When you think of the word ‘anxiety’ what image fills your mind? Those ‘butterflies’ fluttering around in your stomach before you take your driving test? That dry mouth and stutter you get before a class presentation? How about sweaty palms on your first day in school or a new job? So what happens when anxiety becomes a life – limiting disorder? Panic Disorder, Agoraphobia, Social Phobia, Depersonalisation, the list seems endless.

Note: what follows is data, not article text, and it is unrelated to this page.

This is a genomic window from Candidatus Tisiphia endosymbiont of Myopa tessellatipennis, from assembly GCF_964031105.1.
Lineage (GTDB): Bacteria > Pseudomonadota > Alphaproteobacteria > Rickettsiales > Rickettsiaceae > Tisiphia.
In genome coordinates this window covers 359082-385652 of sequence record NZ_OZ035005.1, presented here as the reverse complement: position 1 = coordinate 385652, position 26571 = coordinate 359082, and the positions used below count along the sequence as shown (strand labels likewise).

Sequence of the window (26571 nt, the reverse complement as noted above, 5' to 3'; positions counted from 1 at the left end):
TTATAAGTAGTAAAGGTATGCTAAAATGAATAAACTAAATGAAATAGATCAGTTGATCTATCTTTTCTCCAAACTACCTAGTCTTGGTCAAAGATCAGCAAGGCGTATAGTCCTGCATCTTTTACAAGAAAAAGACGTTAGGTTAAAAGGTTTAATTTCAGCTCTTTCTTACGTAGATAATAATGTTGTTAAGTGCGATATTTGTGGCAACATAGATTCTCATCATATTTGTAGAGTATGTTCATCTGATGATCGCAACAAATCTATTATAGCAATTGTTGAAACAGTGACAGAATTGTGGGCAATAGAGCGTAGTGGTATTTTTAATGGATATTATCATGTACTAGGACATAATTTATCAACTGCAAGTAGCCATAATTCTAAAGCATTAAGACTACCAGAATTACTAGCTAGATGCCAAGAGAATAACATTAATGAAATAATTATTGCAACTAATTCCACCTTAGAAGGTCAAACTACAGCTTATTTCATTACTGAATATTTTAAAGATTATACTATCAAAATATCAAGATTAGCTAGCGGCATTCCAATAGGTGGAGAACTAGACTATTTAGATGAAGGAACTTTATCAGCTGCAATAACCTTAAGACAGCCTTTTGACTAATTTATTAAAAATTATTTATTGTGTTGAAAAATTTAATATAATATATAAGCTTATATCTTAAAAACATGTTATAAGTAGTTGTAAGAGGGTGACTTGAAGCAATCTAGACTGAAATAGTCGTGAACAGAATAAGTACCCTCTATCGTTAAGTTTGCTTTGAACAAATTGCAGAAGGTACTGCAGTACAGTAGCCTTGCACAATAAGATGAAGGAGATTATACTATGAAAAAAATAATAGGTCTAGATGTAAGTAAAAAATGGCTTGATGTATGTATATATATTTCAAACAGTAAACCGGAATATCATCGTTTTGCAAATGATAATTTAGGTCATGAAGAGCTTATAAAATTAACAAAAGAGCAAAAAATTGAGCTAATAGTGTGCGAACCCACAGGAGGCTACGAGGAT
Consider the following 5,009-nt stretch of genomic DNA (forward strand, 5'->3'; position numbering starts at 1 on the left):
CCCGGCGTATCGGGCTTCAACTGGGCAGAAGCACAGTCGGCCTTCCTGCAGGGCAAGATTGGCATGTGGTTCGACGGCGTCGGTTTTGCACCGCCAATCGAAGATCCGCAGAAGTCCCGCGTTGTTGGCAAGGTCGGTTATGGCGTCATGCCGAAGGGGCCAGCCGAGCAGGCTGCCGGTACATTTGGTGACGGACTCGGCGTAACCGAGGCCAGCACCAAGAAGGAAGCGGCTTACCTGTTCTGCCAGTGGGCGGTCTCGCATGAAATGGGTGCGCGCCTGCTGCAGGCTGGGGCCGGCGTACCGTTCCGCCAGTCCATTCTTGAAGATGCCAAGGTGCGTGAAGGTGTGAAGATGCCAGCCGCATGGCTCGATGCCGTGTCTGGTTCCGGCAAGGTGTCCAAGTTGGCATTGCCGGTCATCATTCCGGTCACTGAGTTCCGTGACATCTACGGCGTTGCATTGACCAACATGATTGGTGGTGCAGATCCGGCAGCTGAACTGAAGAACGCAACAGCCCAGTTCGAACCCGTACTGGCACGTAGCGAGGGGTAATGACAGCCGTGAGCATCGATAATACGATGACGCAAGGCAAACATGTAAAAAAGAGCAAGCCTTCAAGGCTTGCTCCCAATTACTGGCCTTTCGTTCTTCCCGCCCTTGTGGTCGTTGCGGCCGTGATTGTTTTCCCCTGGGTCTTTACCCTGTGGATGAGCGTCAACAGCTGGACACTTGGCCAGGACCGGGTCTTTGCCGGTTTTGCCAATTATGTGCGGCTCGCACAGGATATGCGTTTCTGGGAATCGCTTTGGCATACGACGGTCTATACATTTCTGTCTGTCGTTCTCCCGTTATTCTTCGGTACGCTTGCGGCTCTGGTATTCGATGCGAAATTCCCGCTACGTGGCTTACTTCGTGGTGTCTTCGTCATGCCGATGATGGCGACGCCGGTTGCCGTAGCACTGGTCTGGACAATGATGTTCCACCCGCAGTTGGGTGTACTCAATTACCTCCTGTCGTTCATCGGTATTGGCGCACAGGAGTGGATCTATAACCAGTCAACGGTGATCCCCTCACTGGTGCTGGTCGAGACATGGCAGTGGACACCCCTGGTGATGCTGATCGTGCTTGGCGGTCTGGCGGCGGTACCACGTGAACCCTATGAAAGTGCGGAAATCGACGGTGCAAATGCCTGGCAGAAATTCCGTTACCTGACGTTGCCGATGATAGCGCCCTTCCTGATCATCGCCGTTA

I do believe that non – sufferers will never fully understand the level of strength and courage it takes for a person to live with an anxiety disorder. Since experiencing those first few panic attacks I have become scared of, well, everything. I was always a strong person with a stiff upper lip. I had spent my childhood and teen years grieving for my mother, something which no child should ever have to go through, and yet here I am now a prisoner of my own mind, powerless to release its grasp. I bear no visible scars, no rash or foaming at the mouth. To an outsider I am simply pale and shaking through my inability to catch my breath – something that should come so naturally. Deep breaths, they say. Pfft. Like it is that easy.